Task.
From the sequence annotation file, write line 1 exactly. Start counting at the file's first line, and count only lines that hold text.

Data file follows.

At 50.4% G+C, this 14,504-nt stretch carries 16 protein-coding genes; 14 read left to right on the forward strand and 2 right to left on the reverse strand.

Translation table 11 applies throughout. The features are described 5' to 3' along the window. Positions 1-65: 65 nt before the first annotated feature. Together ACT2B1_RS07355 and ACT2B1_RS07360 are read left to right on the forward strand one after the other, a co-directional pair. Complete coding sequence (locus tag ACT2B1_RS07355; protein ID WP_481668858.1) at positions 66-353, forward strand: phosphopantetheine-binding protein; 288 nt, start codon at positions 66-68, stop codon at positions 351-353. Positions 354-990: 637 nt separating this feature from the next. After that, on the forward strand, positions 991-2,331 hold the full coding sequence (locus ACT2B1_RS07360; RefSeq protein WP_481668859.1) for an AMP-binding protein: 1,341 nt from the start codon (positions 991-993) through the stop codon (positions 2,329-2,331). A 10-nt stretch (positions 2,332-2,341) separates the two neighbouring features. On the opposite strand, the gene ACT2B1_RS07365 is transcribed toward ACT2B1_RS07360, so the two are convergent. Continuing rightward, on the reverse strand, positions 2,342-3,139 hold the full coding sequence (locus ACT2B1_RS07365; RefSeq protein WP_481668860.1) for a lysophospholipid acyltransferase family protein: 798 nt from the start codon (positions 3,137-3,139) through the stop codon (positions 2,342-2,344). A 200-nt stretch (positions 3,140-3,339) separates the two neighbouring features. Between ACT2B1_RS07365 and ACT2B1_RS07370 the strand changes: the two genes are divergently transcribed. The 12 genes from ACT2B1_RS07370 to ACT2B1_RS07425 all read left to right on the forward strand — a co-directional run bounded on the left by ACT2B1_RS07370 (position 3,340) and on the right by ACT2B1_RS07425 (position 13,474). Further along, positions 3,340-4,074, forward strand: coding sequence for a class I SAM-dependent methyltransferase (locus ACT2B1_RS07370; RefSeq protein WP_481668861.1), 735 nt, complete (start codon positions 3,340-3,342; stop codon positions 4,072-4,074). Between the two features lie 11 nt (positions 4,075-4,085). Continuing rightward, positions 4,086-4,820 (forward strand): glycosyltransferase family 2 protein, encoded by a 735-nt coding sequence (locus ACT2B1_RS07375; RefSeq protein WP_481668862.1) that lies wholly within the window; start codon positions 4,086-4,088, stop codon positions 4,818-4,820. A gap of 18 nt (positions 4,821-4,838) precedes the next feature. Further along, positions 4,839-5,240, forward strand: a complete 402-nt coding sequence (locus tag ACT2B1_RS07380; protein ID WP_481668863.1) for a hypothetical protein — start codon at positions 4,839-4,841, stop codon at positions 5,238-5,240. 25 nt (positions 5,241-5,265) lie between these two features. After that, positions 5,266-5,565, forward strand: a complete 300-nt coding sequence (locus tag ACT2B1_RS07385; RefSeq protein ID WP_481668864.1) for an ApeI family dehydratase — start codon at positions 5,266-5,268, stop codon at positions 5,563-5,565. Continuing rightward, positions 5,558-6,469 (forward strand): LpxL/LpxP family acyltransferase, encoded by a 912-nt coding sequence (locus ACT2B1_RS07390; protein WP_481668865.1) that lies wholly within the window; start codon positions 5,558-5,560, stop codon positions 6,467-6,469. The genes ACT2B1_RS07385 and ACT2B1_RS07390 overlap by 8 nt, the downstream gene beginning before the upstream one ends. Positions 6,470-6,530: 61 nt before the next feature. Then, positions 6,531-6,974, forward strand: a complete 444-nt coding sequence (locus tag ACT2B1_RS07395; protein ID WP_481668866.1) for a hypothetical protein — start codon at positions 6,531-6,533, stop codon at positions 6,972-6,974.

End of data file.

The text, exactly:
At 50.4% G+C, this 14,504-nt stretch carries 16 protein-coding genes; 14 read left to right on the forward strand and 2 right to left on the reverse strand.